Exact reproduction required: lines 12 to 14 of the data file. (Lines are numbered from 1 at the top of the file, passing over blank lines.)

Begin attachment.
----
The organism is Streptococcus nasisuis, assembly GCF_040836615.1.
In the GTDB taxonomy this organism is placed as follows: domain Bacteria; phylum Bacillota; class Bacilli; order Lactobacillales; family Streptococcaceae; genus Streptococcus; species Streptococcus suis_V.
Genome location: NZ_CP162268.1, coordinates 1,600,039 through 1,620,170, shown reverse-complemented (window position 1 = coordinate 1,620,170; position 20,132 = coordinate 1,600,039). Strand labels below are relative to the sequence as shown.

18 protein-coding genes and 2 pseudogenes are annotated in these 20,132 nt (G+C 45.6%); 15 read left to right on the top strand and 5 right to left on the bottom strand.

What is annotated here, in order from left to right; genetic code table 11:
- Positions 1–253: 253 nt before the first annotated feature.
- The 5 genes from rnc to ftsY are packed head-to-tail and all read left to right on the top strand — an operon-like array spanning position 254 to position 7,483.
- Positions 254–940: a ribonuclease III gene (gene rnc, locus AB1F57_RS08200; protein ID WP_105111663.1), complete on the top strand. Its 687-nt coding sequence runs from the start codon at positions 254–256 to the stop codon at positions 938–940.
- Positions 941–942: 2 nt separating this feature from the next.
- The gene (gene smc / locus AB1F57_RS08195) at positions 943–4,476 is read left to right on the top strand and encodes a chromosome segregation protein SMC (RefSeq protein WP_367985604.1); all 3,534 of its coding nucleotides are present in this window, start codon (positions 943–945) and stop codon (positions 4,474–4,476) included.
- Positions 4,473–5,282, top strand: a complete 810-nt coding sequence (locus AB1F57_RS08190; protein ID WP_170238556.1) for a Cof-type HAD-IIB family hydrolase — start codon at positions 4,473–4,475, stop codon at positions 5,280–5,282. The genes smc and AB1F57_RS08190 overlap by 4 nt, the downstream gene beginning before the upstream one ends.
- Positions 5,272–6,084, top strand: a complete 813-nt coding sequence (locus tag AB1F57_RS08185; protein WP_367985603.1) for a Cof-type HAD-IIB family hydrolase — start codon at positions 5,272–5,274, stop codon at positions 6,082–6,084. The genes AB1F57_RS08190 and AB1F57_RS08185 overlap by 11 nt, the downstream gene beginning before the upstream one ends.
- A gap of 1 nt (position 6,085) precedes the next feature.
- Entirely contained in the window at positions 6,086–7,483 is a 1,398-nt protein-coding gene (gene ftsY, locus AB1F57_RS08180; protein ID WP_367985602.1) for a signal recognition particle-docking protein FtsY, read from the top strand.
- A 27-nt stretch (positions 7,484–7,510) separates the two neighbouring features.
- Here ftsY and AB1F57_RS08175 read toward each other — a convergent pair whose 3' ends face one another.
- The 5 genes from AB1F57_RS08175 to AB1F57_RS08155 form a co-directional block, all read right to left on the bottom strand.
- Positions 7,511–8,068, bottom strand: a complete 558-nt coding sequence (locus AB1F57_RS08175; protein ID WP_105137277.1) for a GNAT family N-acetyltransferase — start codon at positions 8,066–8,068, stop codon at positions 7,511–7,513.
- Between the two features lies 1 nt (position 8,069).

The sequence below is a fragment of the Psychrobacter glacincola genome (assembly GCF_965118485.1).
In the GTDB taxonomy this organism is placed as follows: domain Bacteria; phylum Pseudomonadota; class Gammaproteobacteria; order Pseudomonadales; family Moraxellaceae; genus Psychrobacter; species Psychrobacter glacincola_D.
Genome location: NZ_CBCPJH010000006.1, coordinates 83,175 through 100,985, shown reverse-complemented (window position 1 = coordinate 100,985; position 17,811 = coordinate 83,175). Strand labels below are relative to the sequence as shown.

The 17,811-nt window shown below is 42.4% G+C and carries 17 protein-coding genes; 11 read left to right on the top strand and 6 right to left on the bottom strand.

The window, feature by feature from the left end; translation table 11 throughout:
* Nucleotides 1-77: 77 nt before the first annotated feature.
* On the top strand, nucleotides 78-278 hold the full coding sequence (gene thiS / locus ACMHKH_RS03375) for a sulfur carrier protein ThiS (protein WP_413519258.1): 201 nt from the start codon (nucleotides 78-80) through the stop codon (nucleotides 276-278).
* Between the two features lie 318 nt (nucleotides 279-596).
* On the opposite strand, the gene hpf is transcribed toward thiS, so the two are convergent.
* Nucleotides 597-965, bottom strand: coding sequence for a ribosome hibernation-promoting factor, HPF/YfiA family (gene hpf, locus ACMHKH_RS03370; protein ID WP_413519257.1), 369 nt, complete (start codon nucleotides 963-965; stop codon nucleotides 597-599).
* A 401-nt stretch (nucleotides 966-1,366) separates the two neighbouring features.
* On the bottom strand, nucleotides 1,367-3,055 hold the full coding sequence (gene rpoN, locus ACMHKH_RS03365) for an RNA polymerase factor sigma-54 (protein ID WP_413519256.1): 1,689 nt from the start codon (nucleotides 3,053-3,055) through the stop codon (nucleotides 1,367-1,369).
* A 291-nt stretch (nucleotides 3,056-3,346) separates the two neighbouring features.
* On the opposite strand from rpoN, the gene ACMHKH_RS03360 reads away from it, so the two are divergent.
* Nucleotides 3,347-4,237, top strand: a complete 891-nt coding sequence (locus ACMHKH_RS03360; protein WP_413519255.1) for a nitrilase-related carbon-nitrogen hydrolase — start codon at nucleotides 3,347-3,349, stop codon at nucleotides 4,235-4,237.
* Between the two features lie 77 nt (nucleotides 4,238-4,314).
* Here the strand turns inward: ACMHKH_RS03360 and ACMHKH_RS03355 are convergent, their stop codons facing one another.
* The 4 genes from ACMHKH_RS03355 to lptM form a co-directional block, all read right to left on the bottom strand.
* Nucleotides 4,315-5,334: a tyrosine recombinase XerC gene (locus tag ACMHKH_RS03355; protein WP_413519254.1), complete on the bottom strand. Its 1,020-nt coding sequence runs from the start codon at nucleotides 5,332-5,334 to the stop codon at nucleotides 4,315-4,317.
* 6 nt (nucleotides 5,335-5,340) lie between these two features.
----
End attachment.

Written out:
- Positions 5,272–6,084, top strand: a complete 813-nt coding sequence (locus tag AB1F57_RS08185; protein WP_367985603.1) for a Cof-type HAD-IIB family hydrolase — start codon at positions 5,272–5,274, stop codon at positions 6,082–6,084. The genes AB1F57_RS08190 and AB1F57_RS08185 overlap by 11 nt, the downstream gene beginning before the upstream one ends.
- A gap of 1 nt (position 6,085) precedes the next feature.
- Entirely contained in the window at positions 6,086–7,483 is a 1,398-nt protein-coding gene (gene ftsY, locus AB1F57_RS08180; protein ID WP_367985602.1) for a signal recognition particle-docking protein FtsY, read from the top strand.